How long should it take to cure vent gleet? My RIR Carmela, (a rescue I got 7/3/10 -no idea how old she is but she is still laying regularly) has had this problem for going on three weeks.

I have been treating her with Nystatin 3ccs orally twice daily, gently bathing her vent every night to keep feathers clean( warm water only; the vet prescribed shampoo seemed to irritate her), spraying her with otc fungicides( for human athlete's foot)and yet she seems only very, very slightly better.

I have been feeding her scramble egg with milk and a little olive oil, probiotic enhanced baby oatmeal, Greek yogurt and baby food beef and broth (anything to get that medicine in her...

I have her in a huge dog cage in my basement and let her out today to get some fresh air, forage a bit and socialize with my other chicken so that they would maintain the pecking the order they established, and all was great for about an hour.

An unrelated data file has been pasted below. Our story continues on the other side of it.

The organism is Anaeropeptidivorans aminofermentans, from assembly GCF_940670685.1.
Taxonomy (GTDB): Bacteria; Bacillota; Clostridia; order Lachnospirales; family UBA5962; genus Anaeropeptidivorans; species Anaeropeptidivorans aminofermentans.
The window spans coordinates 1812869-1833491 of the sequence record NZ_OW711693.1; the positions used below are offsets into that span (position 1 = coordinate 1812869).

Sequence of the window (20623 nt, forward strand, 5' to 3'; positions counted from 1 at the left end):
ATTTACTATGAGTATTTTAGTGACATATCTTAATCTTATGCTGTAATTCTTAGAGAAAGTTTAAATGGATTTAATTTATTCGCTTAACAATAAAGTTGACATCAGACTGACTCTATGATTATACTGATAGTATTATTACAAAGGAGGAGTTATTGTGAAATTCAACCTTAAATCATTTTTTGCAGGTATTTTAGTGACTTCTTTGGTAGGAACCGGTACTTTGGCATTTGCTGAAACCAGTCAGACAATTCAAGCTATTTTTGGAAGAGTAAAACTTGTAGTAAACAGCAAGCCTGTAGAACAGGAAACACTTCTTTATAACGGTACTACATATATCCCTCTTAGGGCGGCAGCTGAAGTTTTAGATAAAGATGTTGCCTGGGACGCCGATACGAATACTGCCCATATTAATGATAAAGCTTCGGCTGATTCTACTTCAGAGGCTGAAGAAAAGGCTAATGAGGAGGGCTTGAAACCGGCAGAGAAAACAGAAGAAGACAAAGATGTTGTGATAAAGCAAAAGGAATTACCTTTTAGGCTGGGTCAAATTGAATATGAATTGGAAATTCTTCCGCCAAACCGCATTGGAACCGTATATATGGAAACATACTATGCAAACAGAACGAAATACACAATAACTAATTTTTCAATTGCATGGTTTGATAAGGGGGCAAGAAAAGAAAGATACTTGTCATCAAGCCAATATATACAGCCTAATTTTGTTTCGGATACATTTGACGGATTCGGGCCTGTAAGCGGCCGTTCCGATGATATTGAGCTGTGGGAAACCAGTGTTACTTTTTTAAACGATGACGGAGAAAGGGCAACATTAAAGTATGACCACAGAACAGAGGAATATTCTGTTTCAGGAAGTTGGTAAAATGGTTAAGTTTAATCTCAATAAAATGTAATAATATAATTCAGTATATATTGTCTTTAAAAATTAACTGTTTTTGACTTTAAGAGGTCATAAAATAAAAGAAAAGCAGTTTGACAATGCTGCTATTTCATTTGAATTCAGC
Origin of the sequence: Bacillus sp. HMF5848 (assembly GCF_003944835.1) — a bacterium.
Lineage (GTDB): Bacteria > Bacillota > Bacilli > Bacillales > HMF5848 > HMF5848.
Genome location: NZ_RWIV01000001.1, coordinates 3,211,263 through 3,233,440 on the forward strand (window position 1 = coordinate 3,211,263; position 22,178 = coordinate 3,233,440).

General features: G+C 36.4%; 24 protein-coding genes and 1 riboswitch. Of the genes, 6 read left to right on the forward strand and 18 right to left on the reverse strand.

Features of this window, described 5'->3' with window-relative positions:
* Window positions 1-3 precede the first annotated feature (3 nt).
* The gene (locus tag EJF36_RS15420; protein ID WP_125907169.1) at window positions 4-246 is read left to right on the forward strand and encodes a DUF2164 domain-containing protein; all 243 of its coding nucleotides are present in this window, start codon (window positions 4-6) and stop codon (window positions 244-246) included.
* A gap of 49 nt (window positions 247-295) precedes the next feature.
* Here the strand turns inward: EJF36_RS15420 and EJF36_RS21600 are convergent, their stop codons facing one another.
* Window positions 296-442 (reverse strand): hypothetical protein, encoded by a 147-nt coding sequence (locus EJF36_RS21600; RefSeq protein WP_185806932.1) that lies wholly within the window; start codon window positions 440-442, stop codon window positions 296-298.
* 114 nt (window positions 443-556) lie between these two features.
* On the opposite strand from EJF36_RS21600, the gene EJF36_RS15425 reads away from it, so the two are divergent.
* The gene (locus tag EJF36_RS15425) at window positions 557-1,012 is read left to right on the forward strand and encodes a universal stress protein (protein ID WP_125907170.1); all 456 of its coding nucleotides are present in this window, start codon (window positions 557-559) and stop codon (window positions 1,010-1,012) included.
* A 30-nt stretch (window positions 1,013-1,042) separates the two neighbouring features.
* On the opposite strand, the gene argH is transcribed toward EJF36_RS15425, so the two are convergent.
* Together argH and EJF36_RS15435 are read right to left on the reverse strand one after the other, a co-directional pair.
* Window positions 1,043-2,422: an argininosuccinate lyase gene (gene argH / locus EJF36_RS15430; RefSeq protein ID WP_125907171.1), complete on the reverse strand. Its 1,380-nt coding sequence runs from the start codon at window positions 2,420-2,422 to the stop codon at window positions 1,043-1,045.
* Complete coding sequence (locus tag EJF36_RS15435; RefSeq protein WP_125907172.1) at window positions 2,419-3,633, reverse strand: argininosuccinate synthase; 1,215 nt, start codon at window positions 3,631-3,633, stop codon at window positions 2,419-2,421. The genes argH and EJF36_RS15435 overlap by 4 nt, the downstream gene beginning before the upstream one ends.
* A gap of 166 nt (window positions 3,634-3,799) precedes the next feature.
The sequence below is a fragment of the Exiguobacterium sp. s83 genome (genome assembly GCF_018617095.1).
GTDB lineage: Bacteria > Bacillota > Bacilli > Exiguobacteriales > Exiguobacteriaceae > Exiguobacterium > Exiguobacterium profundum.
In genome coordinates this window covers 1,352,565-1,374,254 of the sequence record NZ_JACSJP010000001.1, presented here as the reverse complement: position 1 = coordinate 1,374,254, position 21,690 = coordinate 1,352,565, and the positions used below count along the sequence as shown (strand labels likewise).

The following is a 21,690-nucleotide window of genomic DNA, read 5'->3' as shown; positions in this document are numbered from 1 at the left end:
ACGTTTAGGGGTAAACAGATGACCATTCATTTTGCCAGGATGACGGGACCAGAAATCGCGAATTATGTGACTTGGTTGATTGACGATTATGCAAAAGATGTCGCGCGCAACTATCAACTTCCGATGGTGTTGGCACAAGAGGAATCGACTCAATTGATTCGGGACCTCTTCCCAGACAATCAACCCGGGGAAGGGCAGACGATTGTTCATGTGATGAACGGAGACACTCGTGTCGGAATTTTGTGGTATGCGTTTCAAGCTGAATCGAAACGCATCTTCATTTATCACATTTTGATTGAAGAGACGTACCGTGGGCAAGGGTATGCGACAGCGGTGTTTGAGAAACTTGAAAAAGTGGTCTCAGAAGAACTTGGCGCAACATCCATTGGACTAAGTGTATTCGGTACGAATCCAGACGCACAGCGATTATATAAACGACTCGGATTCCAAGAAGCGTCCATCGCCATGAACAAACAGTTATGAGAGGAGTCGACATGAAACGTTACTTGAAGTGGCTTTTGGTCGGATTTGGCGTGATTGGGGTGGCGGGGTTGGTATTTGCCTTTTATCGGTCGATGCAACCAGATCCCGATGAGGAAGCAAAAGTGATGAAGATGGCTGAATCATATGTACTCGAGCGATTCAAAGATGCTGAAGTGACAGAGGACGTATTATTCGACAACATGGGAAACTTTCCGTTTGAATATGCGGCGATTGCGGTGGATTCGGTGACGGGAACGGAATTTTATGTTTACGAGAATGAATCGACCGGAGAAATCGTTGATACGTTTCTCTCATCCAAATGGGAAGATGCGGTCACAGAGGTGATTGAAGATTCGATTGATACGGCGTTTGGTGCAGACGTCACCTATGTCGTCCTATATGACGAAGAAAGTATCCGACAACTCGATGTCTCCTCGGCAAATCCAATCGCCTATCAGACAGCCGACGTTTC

Suddenly the other one, Gloria began pecking at Carmela's vent, drawing blood! I am so discouraged. She is perfectly fine in every other way.

HOW LONG can this go on? Is there something else I can do? Thank you so much for your help.

Answer
Vent Gleet can go through your whole flock. The other hens should be treated with Quickgel. Unfortunately, it can be a long process to handle.

Most people cull the hen if the problem isn’t cleared up within four days. It will take time and patience to get Carmela back in ship shape condition.